- Bringing a sense of unity to US politics was a central theme of President Joe Biden’s inaugural address.
- Now that he’s working to implement his campaign promises, the GOP says Biden is undermining that call.
- Critics say the GOP is misconstruing what Biden meant by “unity,” and asking the president to abandon his agenda.
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After four years of lining up behind one of the most divisive presidents in US history, Republicans in Congress and their allies are accusing President Joe Biden of undermining his calls for unity by not pushing for policies they find palatable.
“A radical leftist agenda in a divided country will not help unify our country, it will only confirm 75 million Americans biggest fears about the new administration,” Republican Sen. Marco Rubio of Florida tweeted on Friday, inaccurately rounding up the number of votes Trump received in 2020.
“Biden had a good message of unity,” Alyssa Farah, who was the Trump administration’s last White House communications director, said in a tweet on Thursday. “But the policies so far are aimed at only half the country, those who supported him, with no sign of outreach to those who did not.”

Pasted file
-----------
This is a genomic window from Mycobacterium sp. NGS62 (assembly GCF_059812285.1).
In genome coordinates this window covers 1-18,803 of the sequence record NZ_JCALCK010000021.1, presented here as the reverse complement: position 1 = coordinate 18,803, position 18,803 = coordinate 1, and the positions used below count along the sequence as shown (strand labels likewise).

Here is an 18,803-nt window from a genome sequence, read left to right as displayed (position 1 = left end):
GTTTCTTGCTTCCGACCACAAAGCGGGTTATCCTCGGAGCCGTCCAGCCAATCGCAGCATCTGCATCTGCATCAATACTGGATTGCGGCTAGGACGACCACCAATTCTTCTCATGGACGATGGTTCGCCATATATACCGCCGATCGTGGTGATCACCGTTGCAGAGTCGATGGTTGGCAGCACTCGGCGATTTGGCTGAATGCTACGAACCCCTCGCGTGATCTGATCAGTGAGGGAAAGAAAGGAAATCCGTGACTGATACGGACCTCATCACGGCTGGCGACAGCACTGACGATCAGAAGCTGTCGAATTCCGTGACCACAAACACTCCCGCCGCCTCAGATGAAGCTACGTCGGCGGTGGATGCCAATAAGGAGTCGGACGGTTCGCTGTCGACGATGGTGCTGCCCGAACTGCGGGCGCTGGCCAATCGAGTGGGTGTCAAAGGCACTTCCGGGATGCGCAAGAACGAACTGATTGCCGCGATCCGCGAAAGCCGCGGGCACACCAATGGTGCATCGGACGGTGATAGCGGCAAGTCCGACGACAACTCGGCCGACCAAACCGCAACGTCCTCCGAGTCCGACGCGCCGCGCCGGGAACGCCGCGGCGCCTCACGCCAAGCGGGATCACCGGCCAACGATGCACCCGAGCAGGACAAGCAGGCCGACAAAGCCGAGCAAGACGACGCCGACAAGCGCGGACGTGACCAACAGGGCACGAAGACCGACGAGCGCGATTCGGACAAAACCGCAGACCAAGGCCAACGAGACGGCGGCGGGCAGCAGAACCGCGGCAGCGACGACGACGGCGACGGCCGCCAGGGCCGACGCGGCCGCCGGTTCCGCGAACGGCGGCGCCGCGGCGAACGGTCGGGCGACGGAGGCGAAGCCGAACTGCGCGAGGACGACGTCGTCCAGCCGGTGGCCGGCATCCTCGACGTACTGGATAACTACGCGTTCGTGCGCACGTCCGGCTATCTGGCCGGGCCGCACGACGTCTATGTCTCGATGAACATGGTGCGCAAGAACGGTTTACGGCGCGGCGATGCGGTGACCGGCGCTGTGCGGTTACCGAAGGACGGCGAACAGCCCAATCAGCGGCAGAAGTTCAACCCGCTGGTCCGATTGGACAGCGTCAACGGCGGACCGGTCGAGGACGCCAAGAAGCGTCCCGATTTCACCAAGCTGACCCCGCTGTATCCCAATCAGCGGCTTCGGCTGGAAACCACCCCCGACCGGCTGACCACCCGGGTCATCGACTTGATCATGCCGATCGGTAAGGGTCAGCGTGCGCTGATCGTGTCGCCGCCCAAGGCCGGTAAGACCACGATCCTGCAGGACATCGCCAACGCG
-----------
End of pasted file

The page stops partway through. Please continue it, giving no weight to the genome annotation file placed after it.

Farah did not mention that Biden defeated former President Donald Trump by more than seven million votes (roughly 81.2 million votes to 74.2 million) and won the support of a majority of US voters (roughly 51%). Despite the fact he won more votes than any presidential candidate in US history, Republicans have effectively been calling on Biden to abandon his campaign promises.
GOP Sen. Tom Cotton in a tweet decried Biden’s push for unity as a “lie” because the president’s potential pick to spearhead Iran policy is a former Obama administration national security official, Rob Malley, who isn’t hawkish enough for the Arkansas Republican’s tastes.
Indeed, just weeks after Trump provoked a violent insurrection at the US Capitol, which was in many was brought on by Republicans enabling the former president’s baseless claims of mass voter fraud, the GOP is defining “unity” in the Biden era as the president only pursuing an agenda that is agreeable to both parties.
‘No, that’s not how we do this’
After broadly endorsing Trump’s anti-democratic effort to overturn the election, Republicans are generally putting the onus of unifying the country entirely on Biden. Critics say the GOP is being disingenuous, and skirting accountability over the Capitol riot earlier this month.
“If they’ll work with him, he will work with them,” John D. Podesta, who was White House chief of staff under the Clinton administration and counselor to President Barack Obama, told the New York Times. “But it doesn’t mean throw out your core program. And if he says, ‘I think you went too far in cutting taxes on the wealthy,’ and they say, ‘Well, that means you’re not serious about unity,’ that’s just a joke.”